By: Ethan Robinson
As of Nov. 8, Donald J. Trump is the 45th President-elect. Trump won with 290 electoral votes against Clinton’s 228. For many 18 year old seniors in Sterling High, this was their first time casting their vote for the presidency, and what a unique first time it has turned out to be.
This election will truly go down in history, being the fifth time a candidate has won the electoral college but not the popular vote, alongside the elections of 1824, 1876, 1888, and 2000. According to David Leip’s Atlas of U.S. elections, Clinton leads in the popular vote by nearly 3 million.
What granted Trump the victory was winning several key states by razor-thin margins. These trophy states include usual swing states such as Florida, but also newer battleground states that proved essential in this year’s election, such as Wisconsin, Pennsylvania, and Michigan. In order to even have a decent chance at victory, Clinton needed to obtain at least one of these states. When the Senator failed to do so, it was pretty close to certain as to who would win. At one point, the election was so close that Trump and Clinton were neck and neck for Pennsylvania by a few thousand. Each one of these three key battleground states was won by Trump by a very narrow margin of 1 to 2 percent.
It is clear to see that the Presidential Election for 2016 was very close and a real anomaly when it comes to politics. Nobody expected Trump to win, even many of his own supporters and Trump himself when he was ready to deem the entire electoral system as rigged. But now, Trump and his supporters are more than willing to embrace the electoral college.
Much of this victory is now being credited, across all media sources, to a “silent majority” of Trump supporters. Many believe that this “silent majority” is the reason why the latest polls did not accurately predict the final election result. But in all honesty and hindsight of the cacophonous election build-up, should we really be surprised by the result? Even the ultra-liberal pundit Michael Moore predicted that Trump would emerge victorious this November.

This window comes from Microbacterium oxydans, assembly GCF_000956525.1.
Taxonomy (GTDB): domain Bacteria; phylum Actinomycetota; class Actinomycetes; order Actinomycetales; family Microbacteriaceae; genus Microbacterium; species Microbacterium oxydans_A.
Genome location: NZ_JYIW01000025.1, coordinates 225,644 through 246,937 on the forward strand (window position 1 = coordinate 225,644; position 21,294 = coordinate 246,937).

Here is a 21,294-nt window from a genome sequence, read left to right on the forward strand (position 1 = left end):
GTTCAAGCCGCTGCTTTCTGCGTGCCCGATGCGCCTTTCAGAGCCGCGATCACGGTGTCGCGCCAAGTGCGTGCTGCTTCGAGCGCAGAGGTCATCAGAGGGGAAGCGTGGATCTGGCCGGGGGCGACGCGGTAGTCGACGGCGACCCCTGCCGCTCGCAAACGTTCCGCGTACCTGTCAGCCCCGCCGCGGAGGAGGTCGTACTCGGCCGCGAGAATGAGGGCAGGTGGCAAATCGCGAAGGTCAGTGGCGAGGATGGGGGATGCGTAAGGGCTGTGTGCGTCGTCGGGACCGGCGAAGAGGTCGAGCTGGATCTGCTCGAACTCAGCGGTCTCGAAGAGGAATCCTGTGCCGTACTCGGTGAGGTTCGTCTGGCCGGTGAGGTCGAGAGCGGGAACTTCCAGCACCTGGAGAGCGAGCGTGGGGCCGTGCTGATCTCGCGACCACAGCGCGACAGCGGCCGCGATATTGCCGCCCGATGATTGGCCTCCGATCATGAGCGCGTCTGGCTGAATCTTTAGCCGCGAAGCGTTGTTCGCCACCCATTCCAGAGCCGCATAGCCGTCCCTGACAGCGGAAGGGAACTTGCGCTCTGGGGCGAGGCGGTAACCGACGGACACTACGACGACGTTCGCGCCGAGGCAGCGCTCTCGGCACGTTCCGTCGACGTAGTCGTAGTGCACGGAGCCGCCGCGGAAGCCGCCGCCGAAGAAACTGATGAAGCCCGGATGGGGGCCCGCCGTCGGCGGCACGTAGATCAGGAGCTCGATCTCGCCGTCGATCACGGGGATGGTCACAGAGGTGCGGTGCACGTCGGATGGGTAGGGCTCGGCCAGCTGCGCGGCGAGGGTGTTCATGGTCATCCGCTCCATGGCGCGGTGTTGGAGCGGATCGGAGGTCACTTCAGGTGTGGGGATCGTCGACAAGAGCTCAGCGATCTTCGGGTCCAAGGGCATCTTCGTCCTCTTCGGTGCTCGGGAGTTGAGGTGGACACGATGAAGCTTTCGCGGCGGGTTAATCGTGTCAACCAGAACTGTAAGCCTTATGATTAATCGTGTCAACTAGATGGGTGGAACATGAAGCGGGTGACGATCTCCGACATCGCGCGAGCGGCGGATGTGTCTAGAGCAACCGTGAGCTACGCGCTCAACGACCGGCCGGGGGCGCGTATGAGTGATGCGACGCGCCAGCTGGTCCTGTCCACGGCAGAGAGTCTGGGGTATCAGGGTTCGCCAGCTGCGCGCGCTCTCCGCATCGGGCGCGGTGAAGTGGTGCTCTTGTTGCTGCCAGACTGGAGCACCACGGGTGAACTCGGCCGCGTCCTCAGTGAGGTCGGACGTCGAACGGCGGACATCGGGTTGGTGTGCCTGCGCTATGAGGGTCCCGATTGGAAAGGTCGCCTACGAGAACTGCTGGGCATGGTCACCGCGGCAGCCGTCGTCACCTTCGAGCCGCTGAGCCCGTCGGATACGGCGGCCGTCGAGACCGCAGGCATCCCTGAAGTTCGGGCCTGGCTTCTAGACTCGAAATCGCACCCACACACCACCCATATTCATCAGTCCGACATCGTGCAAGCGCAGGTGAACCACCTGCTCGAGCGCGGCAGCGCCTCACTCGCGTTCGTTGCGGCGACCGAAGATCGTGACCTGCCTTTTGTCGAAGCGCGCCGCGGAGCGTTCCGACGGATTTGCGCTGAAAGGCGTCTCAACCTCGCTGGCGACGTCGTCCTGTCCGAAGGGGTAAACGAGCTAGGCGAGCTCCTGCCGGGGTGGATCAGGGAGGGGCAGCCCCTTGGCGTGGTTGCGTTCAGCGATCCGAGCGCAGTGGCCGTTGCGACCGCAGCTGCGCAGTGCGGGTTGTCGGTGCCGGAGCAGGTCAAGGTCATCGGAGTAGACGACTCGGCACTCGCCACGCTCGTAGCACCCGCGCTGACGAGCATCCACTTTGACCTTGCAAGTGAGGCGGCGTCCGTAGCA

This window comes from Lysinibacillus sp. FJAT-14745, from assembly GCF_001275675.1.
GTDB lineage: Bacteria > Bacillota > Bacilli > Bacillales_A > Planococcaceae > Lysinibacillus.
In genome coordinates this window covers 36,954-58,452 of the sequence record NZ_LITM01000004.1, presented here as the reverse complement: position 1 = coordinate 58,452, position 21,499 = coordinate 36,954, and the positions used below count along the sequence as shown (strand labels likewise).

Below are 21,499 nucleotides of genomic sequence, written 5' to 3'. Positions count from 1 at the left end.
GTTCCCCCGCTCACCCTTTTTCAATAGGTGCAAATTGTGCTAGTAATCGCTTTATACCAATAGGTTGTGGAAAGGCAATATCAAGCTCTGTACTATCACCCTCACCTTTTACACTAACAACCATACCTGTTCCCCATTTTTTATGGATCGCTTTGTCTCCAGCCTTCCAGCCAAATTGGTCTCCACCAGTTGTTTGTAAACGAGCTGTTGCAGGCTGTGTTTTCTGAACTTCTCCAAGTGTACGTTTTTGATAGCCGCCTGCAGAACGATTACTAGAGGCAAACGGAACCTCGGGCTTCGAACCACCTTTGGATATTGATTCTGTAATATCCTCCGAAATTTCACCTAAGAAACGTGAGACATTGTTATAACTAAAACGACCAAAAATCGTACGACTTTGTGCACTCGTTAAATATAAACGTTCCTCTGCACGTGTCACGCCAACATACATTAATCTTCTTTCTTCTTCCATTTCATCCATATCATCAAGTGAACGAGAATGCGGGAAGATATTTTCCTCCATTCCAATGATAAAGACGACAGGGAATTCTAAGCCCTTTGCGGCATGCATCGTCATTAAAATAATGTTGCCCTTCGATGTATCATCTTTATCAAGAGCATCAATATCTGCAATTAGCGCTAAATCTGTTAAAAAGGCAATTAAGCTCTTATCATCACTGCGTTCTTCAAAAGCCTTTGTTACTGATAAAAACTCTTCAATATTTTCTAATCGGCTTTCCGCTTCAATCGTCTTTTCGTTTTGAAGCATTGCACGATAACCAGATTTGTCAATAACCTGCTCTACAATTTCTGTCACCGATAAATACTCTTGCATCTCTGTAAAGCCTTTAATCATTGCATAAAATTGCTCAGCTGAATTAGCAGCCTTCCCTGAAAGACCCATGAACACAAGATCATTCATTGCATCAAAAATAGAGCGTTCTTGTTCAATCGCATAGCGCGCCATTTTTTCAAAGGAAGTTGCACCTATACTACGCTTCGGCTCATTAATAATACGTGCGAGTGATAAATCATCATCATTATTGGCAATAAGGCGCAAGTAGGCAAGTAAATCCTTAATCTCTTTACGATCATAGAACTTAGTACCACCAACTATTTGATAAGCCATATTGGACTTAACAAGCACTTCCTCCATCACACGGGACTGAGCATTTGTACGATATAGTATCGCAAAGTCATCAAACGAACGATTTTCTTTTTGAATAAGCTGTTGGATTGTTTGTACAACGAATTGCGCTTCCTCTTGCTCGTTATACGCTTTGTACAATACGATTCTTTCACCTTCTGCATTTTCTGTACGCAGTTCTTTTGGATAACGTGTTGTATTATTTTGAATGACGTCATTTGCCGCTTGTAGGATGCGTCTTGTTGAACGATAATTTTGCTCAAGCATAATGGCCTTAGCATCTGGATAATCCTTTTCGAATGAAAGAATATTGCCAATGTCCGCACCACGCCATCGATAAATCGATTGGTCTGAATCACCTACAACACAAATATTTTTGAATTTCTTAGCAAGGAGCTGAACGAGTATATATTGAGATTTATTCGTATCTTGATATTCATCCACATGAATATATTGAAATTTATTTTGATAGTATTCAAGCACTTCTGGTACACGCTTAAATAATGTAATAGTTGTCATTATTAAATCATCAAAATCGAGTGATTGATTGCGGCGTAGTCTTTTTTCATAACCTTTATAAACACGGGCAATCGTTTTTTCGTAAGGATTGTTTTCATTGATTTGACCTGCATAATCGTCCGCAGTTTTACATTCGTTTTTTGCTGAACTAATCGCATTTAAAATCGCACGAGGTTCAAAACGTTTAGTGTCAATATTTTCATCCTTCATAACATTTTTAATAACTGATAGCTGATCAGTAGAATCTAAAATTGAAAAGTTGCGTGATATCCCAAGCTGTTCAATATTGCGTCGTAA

Many experts would say that this return to a Republican in the oval office is just apart of the 8-year cycle of party dominance. This is greatly true, but times are also changing in the United States. The political and ideological climate is altering in this country, and the 2016 election is proof of that fact, having developed radically differently than in 2000 and 2008.
Trump and Clinton were both unable to inspire large populations of the United States and have their own demographic of hateful opposition. The months that led up to the election reflect the melting pot of political and ideological turmoil that is rampant in the United States. Both left and right and even independents have grown staunch and more adamant in their stances against opposing views. We have three sides of anti-establishment now on the Left, Right and Unaffiliated, and all sides were at each other’s throats. On one end of this election you had the avant-garde collegiates holding up Gary Johnson signs, followed by the shaking fists of Make America Great Again truckers, while on the other side of the street you could see the daily catfight between I’m With Her diehards and belligerent Bernie burnouts. Now protests are everywhere, including in D.C. where anti-Trump high school students abandoned school to take to the streets and clash with opposition.
These stark divisions in United States society and political culture have great significance and foreshadow changing times ahead. Trump has not been the traditional candidate; he built an image and a radically different rhetoric that appealed to a large half of the country. This election is and has not been normal. Tensions are rising and things are coming to a head for the United States. America will change under this Presidency, but time will tell if it will truly change according to Trump’s many broad promises.
It is growing more and more apparent that we Americans live in not one but two countries, divided not by traditional borders but by two opposing ideologies. This time, the conglomerate called America has no more cards left, except Fear and Loathing in a Trumped United States.
Stayed tuned, America, for Inauguration Day on Jan. 20, 2017.